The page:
Implementation cost
The Pharmaceutical Society of Ireland (PSI) is the regulatory body for pharmacy services in Ireland. The PSI developed guidance for retail pharmacies on the provision of seasonal influenza vaccination services. Therefore, the main costs associated with implementation of this initiative were the staff costs of the staff from the PSI who developed this guidance and who were involved in the roll out of the overall programme. Specific information on the exact staff costs are not available.
Method used to measure the results
The overall objective of this programme was to improve public accessibility to the seasonal influenza vaccine in line with WHO recommendations, Department of Health objectives and the PSI’s role in support for developing the professional role of the pharmacist. Therefore, information was collected in relation to the number of members of the public who availed of the seasonal influenza vaccine in community pharmacy settings.
In the first year of operation of this service (2011-2012) over 8,000 patients were successfully vaccinated with the seasonal influenza vaccine in a community pharmacy setting.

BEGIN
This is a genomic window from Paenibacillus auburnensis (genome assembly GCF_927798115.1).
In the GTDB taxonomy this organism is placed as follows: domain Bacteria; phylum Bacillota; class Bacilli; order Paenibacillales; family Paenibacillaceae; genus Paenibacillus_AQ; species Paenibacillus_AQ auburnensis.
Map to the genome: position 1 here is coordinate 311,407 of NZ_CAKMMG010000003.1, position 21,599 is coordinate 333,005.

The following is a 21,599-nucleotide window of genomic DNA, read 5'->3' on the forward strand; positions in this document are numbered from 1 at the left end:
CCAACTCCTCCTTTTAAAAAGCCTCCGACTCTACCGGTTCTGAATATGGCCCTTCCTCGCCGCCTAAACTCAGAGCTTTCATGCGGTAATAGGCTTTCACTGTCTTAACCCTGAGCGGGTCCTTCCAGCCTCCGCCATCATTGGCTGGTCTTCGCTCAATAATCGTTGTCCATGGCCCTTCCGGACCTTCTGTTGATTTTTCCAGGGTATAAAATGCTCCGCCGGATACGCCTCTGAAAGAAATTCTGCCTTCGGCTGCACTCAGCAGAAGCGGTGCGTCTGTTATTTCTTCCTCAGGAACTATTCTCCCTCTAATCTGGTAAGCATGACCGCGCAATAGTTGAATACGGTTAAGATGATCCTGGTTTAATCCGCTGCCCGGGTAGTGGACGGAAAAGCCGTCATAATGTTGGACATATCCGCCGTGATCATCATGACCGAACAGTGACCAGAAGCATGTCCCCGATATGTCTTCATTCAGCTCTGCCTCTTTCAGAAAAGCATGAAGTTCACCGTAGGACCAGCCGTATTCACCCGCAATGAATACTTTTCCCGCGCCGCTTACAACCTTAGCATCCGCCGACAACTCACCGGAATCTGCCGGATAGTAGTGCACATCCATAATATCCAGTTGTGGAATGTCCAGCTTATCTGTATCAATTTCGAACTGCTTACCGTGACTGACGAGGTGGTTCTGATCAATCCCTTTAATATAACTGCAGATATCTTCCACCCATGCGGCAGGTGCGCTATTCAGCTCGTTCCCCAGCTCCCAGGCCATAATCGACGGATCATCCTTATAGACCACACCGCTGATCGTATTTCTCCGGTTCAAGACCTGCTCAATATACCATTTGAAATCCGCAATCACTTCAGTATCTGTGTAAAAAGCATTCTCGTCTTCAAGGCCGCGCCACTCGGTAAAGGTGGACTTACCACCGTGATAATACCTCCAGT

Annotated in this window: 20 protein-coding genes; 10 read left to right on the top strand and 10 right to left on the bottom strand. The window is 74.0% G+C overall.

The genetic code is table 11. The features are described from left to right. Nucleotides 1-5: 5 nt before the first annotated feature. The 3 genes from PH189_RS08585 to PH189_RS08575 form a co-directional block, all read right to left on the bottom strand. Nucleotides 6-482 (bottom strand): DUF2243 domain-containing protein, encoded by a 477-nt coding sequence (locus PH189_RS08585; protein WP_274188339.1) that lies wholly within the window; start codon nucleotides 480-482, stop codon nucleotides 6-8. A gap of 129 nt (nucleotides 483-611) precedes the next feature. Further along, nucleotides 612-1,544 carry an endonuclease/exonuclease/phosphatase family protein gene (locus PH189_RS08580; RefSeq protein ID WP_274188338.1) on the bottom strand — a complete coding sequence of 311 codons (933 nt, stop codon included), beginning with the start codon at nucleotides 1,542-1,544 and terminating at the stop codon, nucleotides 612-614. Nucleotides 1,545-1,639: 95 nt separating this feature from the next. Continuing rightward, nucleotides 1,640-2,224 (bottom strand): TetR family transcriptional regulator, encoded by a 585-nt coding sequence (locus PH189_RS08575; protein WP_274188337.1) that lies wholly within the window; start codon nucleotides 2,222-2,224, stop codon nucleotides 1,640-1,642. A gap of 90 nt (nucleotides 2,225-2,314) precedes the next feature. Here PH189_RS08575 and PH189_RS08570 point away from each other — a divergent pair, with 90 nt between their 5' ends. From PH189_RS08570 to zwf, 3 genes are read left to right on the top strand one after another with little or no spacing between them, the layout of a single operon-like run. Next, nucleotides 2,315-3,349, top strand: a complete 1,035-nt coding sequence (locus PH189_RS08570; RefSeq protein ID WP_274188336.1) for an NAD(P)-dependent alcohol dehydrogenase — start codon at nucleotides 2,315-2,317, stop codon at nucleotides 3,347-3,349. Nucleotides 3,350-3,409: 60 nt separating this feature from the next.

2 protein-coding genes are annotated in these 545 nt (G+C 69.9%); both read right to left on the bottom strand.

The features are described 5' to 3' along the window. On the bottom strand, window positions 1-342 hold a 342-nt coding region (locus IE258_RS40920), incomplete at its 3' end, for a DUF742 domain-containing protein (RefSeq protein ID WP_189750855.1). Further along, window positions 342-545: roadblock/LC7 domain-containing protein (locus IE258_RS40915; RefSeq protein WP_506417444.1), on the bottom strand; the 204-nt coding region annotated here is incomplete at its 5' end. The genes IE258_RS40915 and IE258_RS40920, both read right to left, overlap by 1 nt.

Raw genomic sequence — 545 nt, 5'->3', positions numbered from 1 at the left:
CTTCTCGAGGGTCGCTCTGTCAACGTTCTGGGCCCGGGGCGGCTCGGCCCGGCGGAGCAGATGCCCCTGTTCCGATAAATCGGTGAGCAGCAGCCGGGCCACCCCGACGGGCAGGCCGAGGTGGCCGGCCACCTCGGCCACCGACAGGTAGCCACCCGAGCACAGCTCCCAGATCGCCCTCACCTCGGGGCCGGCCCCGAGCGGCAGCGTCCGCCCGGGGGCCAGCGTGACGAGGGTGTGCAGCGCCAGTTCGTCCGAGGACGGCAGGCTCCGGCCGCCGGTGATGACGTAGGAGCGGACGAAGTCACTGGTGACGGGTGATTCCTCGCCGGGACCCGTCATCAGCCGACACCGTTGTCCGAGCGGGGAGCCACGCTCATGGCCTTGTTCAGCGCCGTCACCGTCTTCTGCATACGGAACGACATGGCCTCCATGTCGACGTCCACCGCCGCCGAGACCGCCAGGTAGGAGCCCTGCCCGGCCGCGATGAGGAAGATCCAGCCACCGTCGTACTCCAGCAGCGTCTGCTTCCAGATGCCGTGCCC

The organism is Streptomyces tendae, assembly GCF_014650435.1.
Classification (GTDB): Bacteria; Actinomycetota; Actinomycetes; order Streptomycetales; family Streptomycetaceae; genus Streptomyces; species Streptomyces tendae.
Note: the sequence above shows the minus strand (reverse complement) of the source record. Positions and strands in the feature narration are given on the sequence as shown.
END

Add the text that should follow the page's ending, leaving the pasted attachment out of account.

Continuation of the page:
Analysis of the results
The uptake among members of the public to avail of a seasonal influenza vaccine in a community pharmacy setting in the first year of operation of the scheme (2011-2012) highlights that the objective of improving public accessibility to the vaccine is being met.
Implementation barriers
Did you find implementation barriers?
Please describe implementation barriers
1. Some patients did not receive the optimal dose of vaccine required for immunisation due to an error in the training programme.